Title:
INDUCTIVELY COUPLED TRANSMITTER-RESPONDER ARRANGEMENT
United States Patent 3859624


Abstract:
An inductively coupled interrogator-responder arrangement having two dimensional and limited three dimensional capability. An interrogator means having AC power field generating capability and uniquely coded information field receiving capability may be positioned at a known location such as in a preselected position in a roadway. The interrogator generates an AC power field in regions adjacent thereto. A responder tag means may be positioned on, for example, vehicles. The responder tag may be completely passive, that is, receiving its power from the AC power field generated by the interrogator. As the vehicle approaches the interrogator unit power is received by the responder tag through inductive coupling and the responder tag generates an uniquely coded information field unique to the particular responder tag on the vehicle. The uniquely coded information field is inductively coupled into the uniquely coded information field receiving portion of the interrogator and an information signal is generated in the interrogator having an information content corresponding to the particular code in the uniquely coded information field. In embodiments where the responder tag is self-powered, the interrogator means does not generate an AC power field and the inductive coupling between the responder tag means and the interrogator means is limited to the inductive coupling of the uniquely coded information field generated in the responder tag and received by the interrogator means.



Inventors:
Kriofsky, Thomas A. (Goleta, CA)
Kaplan, Leon M. (Santa Barbara, CA)
Application Number:
05/286306
Publication Date:
01/07/1975
Filing Date:
09/05/1972
Assignee:
KRIOFSKY; THOMAS A.
KAPLAN; LEON M.
Primary Class:
Other Classes:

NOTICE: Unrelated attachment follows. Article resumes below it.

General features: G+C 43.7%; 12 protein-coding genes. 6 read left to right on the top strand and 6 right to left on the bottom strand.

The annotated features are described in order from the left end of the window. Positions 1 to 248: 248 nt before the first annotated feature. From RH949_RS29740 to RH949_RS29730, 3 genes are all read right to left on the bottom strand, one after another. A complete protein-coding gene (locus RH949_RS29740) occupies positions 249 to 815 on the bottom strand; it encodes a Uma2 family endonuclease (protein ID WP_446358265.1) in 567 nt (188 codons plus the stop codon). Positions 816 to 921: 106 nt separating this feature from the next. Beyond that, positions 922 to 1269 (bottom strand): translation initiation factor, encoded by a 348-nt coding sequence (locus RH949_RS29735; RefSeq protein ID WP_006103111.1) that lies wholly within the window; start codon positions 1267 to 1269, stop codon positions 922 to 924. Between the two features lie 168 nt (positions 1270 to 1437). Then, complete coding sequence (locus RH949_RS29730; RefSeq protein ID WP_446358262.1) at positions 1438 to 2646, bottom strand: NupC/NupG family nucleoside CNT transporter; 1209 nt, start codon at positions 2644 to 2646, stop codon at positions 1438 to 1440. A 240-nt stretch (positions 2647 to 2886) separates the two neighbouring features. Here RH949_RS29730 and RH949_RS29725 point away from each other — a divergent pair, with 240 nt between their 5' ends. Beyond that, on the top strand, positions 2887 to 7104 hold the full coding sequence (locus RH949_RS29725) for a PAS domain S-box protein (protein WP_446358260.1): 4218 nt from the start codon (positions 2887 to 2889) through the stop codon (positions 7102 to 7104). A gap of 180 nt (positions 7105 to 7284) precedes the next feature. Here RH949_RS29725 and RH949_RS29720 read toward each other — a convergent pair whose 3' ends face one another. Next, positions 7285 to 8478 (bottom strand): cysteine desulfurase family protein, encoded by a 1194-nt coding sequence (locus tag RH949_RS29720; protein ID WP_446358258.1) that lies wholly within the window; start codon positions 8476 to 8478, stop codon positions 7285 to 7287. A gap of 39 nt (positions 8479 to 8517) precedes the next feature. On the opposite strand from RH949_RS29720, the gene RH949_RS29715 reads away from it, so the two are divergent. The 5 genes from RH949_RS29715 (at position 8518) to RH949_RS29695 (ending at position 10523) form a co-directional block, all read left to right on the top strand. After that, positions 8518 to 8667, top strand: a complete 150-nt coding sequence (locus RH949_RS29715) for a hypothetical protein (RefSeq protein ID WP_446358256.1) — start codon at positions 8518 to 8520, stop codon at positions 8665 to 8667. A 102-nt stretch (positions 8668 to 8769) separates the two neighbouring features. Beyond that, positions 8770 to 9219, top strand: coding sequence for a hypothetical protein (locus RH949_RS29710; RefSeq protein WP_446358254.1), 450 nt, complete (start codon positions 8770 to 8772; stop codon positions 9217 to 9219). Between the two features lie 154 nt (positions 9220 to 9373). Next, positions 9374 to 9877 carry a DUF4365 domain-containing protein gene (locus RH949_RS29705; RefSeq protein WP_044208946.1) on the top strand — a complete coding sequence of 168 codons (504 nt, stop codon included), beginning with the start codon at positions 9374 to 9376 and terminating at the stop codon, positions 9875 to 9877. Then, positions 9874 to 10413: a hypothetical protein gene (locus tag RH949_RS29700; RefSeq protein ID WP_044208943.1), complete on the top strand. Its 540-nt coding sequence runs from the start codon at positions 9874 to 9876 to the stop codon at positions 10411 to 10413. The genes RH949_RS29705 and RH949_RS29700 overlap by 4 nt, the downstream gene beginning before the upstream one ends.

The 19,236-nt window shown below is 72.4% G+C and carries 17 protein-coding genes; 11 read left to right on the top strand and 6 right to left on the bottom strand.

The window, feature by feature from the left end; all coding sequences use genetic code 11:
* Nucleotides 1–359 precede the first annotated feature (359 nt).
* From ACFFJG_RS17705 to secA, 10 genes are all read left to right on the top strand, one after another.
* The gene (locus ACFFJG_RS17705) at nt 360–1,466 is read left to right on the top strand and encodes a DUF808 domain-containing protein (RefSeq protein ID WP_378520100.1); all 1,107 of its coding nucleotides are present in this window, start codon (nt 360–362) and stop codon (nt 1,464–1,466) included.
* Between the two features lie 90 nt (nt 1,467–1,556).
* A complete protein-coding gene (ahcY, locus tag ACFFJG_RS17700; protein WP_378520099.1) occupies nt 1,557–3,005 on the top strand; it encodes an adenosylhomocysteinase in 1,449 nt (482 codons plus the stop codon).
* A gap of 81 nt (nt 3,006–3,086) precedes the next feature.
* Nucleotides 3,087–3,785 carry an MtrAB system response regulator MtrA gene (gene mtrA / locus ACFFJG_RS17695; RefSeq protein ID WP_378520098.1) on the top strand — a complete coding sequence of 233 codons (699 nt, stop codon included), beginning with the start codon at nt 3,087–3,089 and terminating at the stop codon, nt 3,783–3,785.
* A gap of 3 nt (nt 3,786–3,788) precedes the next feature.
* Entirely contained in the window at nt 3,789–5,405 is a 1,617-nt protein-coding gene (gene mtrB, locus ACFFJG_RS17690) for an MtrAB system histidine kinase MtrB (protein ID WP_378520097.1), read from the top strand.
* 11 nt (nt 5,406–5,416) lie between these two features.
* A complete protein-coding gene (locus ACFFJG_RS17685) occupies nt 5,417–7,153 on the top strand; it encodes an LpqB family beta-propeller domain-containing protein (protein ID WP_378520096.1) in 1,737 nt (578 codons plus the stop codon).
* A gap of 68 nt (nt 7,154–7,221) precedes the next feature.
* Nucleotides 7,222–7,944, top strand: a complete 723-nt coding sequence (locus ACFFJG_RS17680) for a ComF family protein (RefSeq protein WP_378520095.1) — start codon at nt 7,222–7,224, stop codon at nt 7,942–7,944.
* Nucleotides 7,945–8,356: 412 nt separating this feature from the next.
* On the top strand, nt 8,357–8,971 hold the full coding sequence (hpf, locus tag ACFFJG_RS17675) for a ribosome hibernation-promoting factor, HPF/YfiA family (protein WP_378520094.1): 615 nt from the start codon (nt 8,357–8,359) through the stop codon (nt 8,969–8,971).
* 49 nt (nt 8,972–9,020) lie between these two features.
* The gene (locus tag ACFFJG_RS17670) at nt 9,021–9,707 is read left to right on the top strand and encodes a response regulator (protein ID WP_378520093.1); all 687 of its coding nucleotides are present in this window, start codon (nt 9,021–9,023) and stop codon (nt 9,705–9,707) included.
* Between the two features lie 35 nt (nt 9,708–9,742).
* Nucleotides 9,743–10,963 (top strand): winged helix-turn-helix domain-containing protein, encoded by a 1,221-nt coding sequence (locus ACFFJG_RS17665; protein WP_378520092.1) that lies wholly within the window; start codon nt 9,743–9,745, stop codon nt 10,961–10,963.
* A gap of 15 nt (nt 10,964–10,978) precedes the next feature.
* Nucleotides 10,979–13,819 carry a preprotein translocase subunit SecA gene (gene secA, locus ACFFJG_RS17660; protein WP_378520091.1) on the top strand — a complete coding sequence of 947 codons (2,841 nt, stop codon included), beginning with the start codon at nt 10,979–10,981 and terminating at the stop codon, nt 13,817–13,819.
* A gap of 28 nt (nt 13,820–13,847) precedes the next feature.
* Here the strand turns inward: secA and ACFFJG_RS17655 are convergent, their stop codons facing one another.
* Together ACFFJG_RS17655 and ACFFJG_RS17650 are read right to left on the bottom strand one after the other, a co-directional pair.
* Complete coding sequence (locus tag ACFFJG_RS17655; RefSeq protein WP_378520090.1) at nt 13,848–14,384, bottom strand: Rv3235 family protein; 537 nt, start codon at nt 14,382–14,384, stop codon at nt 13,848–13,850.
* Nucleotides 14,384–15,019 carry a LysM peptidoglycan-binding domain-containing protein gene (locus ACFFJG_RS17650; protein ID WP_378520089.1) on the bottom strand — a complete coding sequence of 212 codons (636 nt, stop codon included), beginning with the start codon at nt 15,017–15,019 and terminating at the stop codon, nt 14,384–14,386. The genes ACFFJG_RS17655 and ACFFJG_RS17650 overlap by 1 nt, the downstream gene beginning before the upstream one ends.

187/391, 340/505, 340/572.2, 342/44
International Classes:
B07C3/12; B61L25/04; G06K7/00; G08G1/017; (IPC1-7): G08G1/00; G01S9/56
Field of Search:
340/152T,38L,149 343
View Patent Images:



Primary Examiner:
Wilbur, Maynard R.
Assistant Examiner:
Montone G. E.
Attorney, Agent or Firm:
Finkelstein, Don B.
Claims:
We claim

1. An interrogator-responder system for providing an output signal having an information content corresponding to an uniquely coded information field of a responder, said uniquely coded information field generated in said responder and comprising, in combination:

2. The arrangement defined in claim 1 wherein said interrogator means is operable in a plurality of modes, said plurality of modes comprising:

3. The arrangement defined in claim 2 wherein:

4. The arrangement defined in claim 3 wherein said first mode further comprises:

5. The arrangement defined in claim 1 wherein said first frequency and said third frequency are on the order of fifty kiloHertz and said second frequency is on the order of four hundred and fifty kiloHertz.

6. The arrangement defined in claim 1 and further comprising:

7. The arrangement defined in claim 1 wherein:

8. The arrangement defined in claim 7 wherein said first tag coil and said second tag coil are substantially coplanar.

9. The arrangement defined in claim 4 wherein:

10. A responder tag means comprising, in combination:

11. The arrangement defined in claim 10 and further comprising:

12. The arrangement defined in claim 10 wherein:

13. The arrangement defined in claim 12 wherein: